OBJECTIVE: To assess the strength of association between alternative measures of electroencephalographic (EEG) signal peak-to-peak amplitude (ppA) and postmenstrual age (PMA) among a cohort of extremely premature infants.
METHODS: 177 Two-channel EEG recordings 3-6h long were collected from 26 infants born before 29weeks of gestation. The raw EEG was converted into four different continuous measures of ppA: amplitude-integrated EEG (aEEG), range-EEG (rEEG), Gotman and Gloor's half-wave decomposition (HWD), and root of mean squares (RMS). For each ppA-measure EEG indices including mean, median, and 5% margins; indices of spread (width, standard deviation, coefficient of variation), and asymmetry were calculated for each 1min epoch. The medians of each index for the entire recording were tested for association with PMA using linear mixed models.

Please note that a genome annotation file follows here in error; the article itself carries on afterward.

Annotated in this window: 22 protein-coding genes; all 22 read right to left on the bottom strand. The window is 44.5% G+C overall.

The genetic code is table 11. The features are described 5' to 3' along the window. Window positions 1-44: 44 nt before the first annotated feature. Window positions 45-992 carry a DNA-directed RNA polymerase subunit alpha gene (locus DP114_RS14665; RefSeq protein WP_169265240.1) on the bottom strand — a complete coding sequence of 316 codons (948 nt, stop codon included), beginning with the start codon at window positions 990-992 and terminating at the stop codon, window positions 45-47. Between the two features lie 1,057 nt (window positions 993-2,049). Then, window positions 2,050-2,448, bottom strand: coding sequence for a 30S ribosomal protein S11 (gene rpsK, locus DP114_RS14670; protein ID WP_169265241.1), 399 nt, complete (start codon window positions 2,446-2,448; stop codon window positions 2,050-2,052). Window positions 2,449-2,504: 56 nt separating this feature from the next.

RESULTS: The log-transformed values of aEEG and rEEG indices of spread were highly associated with PMA (fixed effects R(β)(2)=0.84-0.89).
CONCLUSIONS: Indices of spread by aEEG or rEEG can be used as indicators of neonatal brain maturation. However, rEEG produces the absolute values that most closely approximate the raw EEG amplitudes.
SIGNIFICANCE: The indices of spread and rEEG as a measure of ppA provide a basis for improvements in neonatal EEG monitoring.